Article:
Milo Yiannopoulos, the "alt right" icon at Breitbart banned by Twitter for leading an abuse campaign against "Saturday Night Live" cast member Leslie Jones, wandered through the media tents at the Hilton as Trump's upset victory was confirmed, taunting media outlets one by one.
"The effect of Trump is that everything becomes permissible," he said. "Dissidence and subversion and mischief and rudeness become OK again in public life. America has been moving away from that for 30 years and for the last 15 years it's been completely absent."
Asked by another NBC News reporter how to unite a divided country, he responded: "Who cares about the other half!"
Bo Dietl, the former cop turned Fox News gadfly now running for mayor in New York against incumbent Bill de Blasio, refused to believe the results even as Trump's leads grew in Michigan and Wisconsin. He had known Trump for decades and didn't want to get his hopes up.
"He'd be a lot more calm than people think," he said, imagining a Trump White House. "He's not the nut job people think he is. I've known him 40 years: He's sensible and he'll get the best people around him."
Dietl didn't like being compared to Trump, but the resemblances were obvious. As a commentator, he has said sexual harassment cases are overwhelmingly "bullshit" and warned of an "epidemic of rapes" by undocumented immigrants.
"Whoever wins, I hope the country heals," he said in his thick New York accent.
Also trying to manage his enthusiasm was Alabama GOP Sen. Jeff Sessions, the hard-line conservative who became one of Trump's closest advisers. Four years ago, Sessions was considered a pariah to much of the party, one of the few senators to buck the party's new push for immigration reform and instead talk about restricting legal immigration further, as well.
Now he was telling reporters that down-ballot Republicans who fled Trump earlier had "not grasped the opportunity they have to welcome new voters that Trump is bringing into the party."
"They're not listening to me is what they're saying," he said about voter sentiment.
But even some Trump's supporters were never quite sure what was hyperbole or for effect and what was real. Was the promise to build a wall literal or a symbol? Were the calls for torture and war crimes real or just a way to rile people up? Was the Muslim ban, since tweaked into a vague "extreme vetting," what he really wanted? Would he really abandon NATO allies if they refused to pay more for protection? Would he really leave NAFTA or the WTO if he didn't get his way?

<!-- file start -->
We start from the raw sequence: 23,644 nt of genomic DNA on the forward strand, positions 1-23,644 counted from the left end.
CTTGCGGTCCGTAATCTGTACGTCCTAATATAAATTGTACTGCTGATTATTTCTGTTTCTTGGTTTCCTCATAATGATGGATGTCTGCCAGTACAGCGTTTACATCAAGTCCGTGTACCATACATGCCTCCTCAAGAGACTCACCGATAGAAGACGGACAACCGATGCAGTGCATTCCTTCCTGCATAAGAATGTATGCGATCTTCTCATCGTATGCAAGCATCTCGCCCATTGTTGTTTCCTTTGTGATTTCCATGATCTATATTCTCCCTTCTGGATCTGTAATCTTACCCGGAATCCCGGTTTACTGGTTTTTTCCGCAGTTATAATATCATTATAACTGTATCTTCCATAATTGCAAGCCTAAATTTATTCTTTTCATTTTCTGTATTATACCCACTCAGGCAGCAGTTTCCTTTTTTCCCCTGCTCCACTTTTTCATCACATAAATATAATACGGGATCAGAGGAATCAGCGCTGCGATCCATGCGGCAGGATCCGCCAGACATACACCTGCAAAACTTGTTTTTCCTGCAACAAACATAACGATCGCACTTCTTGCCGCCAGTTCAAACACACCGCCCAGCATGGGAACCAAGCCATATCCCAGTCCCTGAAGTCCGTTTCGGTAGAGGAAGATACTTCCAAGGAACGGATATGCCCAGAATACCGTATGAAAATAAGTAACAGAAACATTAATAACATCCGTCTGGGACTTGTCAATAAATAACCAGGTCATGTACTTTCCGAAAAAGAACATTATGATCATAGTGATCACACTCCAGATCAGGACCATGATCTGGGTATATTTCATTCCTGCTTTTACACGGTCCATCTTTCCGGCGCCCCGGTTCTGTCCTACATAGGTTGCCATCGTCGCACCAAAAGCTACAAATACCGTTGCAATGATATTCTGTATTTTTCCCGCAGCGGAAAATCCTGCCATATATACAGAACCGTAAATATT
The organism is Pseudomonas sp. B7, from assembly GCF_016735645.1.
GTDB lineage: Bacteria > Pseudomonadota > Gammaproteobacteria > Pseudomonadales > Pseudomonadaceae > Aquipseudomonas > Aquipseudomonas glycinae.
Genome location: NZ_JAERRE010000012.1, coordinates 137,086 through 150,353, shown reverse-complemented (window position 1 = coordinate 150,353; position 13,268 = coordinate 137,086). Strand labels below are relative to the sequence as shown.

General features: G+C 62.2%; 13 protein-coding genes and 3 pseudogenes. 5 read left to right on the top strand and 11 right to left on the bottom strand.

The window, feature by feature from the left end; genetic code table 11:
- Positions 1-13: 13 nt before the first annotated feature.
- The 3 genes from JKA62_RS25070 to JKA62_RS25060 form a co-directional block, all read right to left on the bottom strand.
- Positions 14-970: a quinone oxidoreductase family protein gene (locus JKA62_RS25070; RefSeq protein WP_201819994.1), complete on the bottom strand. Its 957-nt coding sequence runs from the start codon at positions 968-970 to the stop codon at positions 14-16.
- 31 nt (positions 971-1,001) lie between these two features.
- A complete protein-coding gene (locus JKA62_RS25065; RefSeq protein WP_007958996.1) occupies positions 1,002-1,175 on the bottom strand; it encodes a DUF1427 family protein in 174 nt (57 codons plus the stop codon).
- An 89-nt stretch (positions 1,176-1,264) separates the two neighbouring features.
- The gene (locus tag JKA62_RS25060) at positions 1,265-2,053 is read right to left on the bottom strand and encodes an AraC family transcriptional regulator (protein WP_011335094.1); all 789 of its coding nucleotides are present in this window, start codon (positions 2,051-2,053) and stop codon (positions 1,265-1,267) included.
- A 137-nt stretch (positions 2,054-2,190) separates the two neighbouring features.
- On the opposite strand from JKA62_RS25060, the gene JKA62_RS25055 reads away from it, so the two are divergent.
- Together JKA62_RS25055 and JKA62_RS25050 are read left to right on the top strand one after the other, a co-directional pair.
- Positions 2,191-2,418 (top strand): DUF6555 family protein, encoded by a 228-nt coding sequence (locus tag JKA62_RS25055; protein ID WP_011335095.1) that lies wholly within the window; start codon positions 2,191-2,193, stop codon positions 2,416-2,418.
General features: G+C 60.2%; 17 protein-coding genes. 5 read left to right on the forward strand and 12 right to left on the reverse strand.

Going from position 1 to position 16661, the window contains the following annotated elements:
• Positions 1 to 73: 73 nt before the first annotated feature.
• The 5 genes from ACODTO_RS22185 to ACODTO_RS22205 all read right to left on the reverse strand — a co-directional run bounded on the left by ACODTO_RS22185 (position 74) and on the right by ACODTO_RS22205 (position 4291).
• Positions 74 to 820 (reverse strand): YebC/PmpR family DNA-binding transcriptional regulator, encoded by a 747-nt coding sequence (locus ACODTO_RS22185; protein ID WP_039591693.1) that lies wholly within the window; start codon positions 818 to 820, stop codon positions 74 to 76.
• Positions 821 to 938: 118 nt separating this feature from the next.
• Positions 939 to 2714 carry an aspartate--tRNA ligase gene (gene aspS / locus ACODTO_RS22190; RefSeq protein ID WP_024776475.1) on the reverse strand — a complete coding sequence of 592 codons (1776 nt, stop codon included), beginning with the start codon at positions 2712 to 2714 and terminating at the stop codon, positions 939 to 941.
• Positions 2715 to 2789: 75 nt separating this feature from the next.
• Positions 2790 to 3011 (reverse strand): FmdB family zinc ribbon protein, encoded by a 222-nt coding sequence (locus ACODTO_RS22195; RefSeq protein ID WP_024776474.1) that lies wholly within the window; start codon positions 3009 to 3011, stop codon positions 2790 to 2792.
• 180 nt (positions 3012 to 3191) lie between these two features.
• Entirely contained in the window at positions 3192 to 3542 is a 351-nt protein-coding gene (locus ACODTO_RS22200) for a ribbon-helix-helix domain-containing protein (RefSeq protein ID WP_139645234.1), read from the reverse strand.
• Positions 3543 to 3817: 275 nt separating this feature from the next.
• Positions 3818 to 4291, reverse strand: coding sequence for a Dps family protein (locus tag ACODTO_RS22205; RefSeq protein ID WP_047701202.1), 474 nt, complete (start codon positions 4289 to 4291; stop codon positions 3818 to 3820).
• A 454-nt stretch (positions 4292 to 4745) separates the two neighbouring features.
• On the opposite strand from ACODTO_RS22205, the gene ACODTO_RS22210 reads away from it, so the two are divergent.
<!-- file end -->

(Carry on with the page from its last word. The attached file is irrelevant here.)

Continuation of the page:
"I don't know everything Donald Trump would do as president and that troubles me a bit," said Hogan Gidley, who worked on presidential campaigns with Mike Huckabee that tapped into similar populist themes. "But I know everything Hillary Clinton would do and it terrifies me. A lot of Republicans had the same mentality."
In conversations at rallies around the country and on Tuesday, the answers to what Trump would do were often elliptical. They trusted Trump would do the right thing because he would ask the right people to find the right answer.
"Trump will surround himself with the most intelligent people he can," said Adrian Anderson, vice chair of Trump's New York campaign.
Sitting in the corner watching the proceedings, as well, was Joe Griffin. He was a small business owner with no special role in the campaign or politics, but he drove all day from Nashua, New Hampshire, to join Trump on his big night.
Griffin wasn't a habitual activist: He remembered voting for John McCain in the 2008 primary, but that's it. But Trump, and his promise to "drain the swamp," spoke to him in a way other Republicans could not.
"Our country will go in a completely different direction. A stronger direction," he said, "where we don't apologize for our strength."